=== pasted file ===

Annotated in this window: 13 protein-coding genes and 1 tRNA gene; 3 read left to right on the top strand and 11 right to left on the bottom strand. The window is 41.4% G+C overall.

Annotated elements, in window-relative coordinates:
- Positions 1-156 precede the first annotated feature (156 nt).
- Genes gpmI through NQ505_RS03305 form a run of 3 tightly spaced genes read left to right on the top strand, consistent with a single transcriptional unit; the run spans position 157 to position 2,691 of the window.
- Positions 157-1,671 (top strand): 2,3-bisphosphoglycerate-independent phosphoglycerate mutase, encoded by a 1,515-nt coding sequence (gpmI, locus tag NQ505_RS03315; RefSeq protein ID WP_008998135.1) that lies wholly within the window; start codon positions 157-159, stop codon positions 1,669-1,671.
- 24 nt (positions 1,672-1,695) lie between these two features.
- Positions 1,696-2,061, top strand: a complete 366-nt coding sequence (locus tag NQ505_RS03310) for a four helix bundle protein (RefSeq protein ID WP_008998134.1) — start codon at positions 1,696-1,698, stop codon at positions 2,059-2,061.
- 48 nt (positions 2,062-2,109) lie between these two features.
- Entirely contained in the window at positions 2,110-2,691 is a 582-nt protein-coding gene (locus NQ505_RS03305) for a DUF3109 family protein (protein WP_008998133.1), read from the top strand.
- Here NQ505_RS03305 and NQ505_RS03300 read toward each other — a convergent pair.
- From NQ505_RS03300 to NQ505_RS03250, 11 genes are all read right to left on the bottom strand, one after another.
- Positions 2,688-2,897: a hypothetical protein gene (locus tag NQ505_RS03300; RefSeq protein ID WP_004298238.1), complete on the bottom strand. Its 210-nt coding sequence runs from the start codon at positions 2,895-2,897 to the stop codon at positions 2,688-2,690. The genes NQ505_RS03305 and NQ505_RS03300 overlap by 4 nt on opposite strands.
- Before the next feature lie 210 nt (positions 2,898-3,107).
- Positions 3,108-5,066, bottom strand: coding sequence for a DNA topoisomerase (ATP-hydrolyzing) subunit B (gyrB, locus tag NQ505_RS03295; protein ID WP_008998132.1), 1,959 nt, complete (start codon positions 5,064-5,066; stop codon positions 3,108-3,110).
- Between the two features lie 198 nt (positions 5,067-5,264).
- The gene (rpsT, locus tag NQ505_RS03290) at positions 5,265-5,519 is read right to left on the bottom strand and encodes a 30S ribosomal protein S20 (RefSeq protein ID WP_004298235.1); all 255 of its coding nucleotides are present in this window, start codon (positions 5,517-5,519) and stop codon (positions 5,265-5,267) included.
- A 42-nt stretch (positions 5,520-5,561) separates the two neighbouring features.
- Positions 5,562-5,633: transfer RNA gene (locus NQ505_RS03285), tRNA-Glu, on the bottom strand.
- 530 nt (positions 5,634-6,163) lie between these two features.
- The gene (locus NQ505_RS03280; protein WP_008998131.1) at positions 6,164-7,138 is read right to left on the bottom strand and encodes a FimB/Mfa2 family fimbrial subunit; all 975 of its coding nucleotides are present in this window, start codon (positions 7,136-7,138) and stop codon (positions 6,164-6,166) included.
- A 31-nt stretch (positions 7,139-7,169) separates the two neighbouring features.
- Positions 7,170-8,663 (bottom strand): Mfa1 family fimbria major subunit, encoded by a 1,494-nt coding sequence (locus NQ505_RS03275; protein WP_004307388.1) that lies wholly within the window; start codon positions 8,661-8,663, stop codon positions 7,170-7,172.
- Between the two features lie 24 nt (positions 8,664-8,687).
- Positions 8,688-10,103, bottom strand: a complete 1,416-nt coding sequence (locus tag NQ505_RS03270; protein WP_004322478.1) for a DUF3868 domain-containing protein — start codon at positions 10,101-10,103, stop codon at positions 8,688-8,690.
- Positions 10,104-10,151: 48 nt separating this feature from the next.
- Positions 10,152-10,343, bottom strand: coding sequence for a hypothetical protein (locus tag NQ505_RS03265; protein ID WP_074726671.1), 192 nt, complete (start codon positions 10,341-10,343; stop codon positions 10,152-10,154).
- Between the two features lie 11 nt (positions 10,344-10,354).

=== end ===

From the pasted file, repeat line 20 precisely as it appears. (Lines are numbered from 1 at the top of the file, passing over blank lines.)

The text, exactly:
- The gene (locus NQ505_RS03280; protein WP_008998131.1) at positions 6,164-7,138 is read right to left on the bottom strand and encodes a FimB/Mfa2 family fimbrial subunit; all 975 of its coding nucleotides are present in this window, start codon (positions 7,136-7,138) and stop codon (positions 6,164-6,166) included.